Is Australia’s economic stability really made in China?

As a new global financial crisis looms, Australia shouldn’t overestimate its dependence on China. AAP

Amidst the widening global financial turmoil, a strong Chinese economy is certainly one positive for the Australian economy.

But should we believe it is only factor that will save the day? The answer is no.

The tendency to assume that Australia is strong because China is strong is overblown, in my view. The Australian economy has a lot going for it.

While the Australian economy is undoubtedly more dependent on China than at any other time previously, the nature and strength of this dependence is, in general, poorly understood.

The first point to note is that developments overseas can be transmitted to the Australian economy via both trade and investment linkages.

For example, in the post-Second World War period, Australia has never been particularly connected to the US via trade – at least not compared to the likes of Japan – and yet it was long taken as a given that our economic fortunes were crucially influenced by developments in the US.

Nowadays, despite what the headlines say about the latest Chinese purchase of an Australian mine or farm, investment linkages between the two countries are almost entirely absent.

The latest Australian Bureau of Statistics data show that in 2010, the stock of Chinese investment in Australia was $19.5 billion, or just 1% of the total stock of foreign investment.

Meanwhile, the share held by Singapore, with a population of just 5 million, was more than double that of China, with a population of 1.3 billion. No other countries came close to rivalling the US and UK shares of 27.9% and 24.0%, respectively.

And while it is true that the stock of Chinese investment more than doubled between 2008 and 2010, increasing by $11 billion, the stock of US investment increased by nearly 10 times that amount, or $107.8 billion.

The second point to note is that the Australian economy is not overly export-dependent. It is perhaps for this reason that academic studies have shown that Australia’s GDP growth and Japan’s GDP growth have never been highly synchronised.

The latest national accounts data (March 2011) show that exports equate to 20.8% of Australia’s GDP. This compares with the 72.5% share of domestic consumption. Australia’s merchandise exports to China equate to 4.4% of GDP.

Thus, by sheer weight of numbers, it would be quite extraordinary if Australia’s GDP growth were driven by exports to just one country, even one as significant as China.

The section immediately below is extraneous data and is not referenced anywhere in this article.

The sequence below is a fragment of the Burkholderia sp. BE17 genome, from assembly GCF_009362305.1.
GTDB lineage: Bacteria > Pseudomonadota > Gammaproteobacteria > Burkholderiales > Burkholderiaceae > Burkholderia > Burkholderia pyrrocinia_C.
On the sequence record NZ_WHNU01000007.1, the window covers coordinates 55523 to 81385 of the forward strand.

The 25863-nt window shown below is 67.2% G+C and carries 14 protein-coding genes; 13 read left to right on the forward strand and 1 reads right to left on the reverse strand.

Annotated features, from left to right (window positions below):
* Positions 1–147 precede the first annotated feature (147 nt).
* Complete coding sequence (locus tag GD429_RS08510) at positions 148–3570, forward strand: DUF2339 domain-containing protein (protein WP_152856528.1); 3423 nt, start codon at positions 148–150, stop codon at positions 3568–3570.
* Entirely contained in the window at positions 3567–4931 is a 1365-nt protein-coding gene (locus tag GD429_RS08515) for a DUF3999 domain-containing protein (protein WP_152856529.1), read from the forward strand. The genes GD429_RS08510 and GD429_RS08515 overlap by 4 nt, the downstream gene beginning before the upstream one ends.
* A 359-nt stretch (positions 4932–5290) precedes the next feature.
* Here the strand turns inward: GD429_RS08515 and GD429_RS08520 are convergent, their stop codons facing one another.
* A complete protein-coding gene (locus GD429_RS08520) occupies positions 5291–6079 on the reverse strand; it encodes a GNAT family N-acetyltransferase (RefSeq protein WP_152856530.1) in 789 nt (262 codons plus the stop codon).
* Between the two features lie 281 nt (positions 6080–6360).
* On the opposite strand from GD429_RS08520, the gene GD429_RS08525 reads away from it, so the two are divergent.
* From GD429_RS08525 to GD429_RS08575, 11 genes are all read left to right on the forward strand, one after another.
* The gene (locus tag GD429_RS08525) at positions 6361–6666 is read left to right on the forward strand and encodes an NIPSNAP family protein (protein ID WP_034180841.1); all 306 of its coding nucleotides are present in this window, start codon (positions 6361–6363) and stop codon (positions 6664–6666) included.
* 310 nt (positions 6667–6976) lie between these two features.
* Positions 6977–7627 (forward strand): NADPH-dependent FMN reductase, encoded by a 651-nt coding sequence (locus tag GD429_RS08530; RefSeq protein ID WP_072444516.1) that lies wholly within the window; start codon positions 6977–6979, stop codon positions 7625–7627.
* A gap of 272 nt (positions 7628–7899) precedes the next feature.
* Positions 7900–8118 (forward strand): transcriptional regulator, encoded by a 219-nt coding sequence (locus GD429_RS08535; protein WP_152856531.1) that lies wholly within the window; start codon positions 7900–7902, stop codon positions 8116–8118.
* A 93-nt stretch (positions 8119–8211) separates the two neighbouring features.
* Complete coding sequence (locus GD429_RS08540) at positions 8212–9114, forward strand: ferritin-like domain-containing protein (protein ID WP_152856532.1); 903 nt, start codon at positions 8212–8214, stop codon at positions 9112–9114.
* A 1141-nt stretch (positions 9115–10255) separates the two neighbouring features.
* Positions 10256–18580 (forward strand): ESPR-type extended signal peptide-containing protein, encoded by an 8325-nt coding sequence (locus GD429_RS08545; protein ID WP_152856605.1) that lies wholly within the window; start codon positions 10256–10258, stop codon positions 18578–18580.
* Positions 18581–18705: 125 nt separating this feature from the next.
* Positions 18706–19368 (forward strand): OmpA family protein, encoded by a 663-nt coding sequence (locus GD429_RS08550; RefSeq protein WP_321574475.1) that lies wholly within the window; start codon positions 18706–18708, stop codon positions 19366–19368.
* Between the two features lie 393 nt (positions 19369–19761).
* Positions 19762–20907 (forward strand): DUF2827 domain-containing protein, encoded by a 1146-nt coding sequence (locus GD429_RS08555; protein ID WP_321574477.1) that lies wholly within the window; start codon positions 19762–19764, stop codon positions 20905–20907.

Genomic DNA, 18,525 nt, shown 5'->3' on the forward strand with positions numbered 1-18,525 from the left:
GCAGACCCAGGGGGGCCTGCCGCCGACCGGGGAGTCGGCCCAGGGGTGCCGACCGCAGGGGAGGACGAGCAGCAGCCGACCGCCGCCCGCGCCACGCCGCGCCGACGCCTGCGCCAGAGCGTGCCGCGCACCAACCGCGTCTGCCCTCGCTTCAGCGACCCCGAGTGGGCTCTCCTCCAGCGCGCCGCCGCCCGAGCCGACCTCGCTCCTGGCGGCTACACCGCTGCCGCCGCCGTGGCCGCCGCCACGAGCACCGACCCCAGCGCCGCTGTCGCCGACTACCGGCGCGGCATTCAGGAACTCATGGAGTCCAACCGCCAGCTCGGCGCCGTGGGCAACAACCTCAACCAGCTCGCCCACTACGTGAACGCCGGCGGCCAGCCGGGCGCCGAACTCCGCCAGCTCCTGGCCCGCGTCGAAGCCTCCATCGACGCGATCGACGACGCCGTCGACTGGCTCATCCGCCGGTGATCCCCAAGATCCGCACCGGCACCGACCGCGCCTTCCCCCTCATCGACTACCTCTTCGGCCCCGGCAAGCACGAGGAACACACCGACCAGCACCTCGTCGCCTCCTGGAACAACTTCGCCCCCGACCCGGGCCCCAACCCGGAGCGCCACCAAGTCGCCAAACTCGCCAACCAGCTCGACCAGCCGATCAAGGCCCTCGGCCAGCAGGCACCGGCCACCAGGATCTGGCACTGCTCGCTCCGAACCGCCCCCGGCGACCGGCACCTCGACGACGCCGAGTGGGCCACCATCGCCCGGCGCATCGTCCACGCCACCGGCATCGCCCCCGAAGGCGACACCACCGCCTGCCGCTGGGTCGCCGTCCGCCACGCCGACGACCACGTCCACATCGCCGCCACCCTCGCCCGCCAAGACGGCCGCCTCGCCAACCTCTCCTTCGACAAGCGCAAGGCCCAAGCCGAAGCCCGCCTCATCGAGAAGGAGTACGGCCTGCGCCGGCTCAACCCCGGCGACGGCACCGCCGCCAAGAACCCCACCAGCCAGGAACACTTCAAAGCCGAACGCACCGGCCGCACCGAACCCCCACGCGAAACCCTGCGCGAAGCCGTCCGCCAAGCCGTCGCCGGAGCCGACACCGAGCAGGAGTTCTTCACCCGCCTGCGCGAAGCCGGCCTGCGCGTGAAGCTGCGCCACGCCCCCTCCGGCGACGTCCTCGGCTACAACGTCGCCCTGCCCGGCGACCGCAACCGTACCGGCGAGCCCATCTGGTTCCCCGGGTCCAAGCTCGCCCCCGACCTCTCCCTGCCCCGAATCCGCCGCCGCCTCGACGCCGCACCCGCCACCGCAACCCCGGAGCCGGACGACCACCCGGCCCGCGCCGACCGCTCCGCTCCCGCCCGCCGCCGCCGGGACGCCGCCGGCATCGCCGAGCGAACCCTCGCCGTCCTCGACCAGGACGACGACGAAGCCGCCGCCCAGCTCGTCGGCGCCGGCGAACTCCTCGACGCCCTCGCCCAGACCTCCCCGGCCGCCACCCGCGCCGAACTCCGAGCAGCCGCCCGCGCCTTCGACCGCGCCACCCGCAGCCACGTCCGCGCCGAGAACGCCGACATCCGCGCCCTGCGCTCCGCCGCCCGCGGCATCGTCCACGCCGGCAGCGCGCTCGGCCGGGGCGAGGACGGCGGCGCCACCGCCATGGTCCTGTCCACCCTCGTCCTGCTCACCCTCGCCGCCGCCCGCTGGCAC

The third point is that the export price boom that Chinese demand for our natural resources has delivered, which has greatly boosted our national purchasing power, is principally a structural rather than cyclical event.

That is, China’s emergence as a net buyer of these goods on international markets is not going to reverse itself, and therefore, the prices we receive for our exports are not expected to revert to their historical averages.

Even if China’s GDP growth experienced a dramatic cyclical slowdown, say from 10% to 5%, its economy would still be 5% bigger next year than this one. An economy that is 5% bigger will demand more natural resources, not less.

It is important to note that export prices are determined by both demand and supply, and as more supply comes on line, prices may well fall back from their current historical highs. But this has nothing to do with developments in China reducing Chinese demand.

Also, as the global financial crisis period showed, China’s government stands by ready to support the economy in the event of a cyclical slowdown, often in ways that boost demand for our exports of natural resources, such as funding infrastructure development.

The final point is that China may well be delivering a boom for some sectors of the Australian economy, notably mining, education and tourism, and the states in which activities are located, such as Western Australia.

But it is contributing to a bust in others. For example, as labour is drawn into minerals productions, other sectors face higher wages costs as a result. The strong Australian dollar also makes it difficult for Australian manufacturers to compete on international markets.

The above is not to say that, overall, Australia’s economy is not better off as a result of its links to China. It most certainly is.

However, it will be some time yet before it can be accurately stated that “When China sneezes, Australia catches a cold”.